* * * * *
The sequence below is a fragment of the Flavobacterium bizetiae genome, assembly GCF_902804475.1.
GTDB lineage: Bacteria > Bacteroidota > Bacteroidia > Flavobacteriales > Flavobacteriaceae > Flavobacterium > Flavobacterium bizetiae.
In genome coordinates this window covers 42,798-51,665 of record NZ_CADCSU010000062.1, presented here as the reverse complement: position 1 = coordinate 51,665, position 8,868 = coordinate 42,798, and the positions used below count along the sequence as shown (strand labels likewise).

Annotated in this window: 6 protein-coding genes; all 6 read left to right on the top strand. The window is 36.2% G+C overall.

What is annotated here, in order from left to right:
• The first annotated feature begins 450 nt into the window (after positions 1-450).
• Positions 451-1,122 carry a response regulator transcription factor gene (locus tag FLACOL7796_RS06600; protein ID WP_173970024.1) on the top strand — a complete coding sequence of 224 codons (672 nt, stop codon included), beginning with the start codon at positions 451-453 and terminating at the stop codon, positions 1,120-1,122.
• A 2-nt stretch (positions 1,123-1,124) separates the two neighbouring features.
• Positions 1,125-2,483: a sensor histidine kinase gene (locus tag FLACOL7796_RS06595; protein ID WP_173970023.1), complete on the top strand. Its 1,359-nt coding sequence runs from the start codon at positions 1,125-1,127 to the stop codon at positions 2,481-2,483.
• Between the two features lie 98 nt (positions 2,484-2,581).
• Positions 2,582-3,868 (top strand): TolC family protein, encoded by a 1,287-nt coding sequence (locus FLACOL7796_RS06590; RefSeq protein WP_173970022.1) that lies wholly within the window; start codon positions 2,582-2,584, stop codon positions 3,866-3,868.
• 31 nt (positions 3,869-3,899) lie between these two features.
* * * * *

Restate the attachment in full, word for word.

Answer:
The sequence below is a fragment of the Flavobacterium bizetiae genome, assembly GCF_902804475.1.
GTDB lineage: Bacteria > Bacteroidota > Bacteroidia > Flavobacteriales > Flavobacteriaceae > Flavobacterium > Flavobacterium bizetiae.
In genome coordinates this window covers 42,798-51,665 of record NZ_CADCSU010000062.1, presented here as the reverse complement: position 1 = coordinate 51,665, position 8,868 = coordinate 42,798, and the positions used below count along the sequence as shown (strand labels likewise).

Annotated in this window: 6 protein-coding genes; all 6 read left to right on the top strand. The window is 36.2% G+C overall.

What is annotated here, in order from left to right:
• The first annotated feature begins 450 nt into the window (after positions 1-450).
• Positions 451-1,122 carry a response regulator transcription factor gene (locus tag FLACOL7796_RS06600; protein ID WP_173970024.1) on the top strand — a complete coding sequence of 224 codons (672 nt, stop codon included), beginning with the start codon at positions 451-453 and terminating at the stop codon, positions 1,120-1,122.
• A 2-nt stretch (positions 1,123-1,124) separates the two neighbouring features.
• Positions 1,125-2,483: a sensor histidine kinase gene (locus tag FLACOL7796_RS06595; protein ID WP_173970023.1), complete on the top strand. Its 1,359-nt coding sequence runs from the start codon at positions 1,125-1,127 to the stop codon at positions 2,481-2,483.
• Between the two features lie 98 nt (positions 2,484-2,581).
• Positions 2,582-3,868 (top strand): TolC family protein, encoded by a 1,287-nt coding sequence (locus FLACOL7796_RS06590; RefSeq protein WP_173970022.1) that lies wholly within the window; start codon positions 2,582-2,584, stop codon positions 3,866-3,868.
• 31 nt (positions 3,869-3,899) lie between these two features.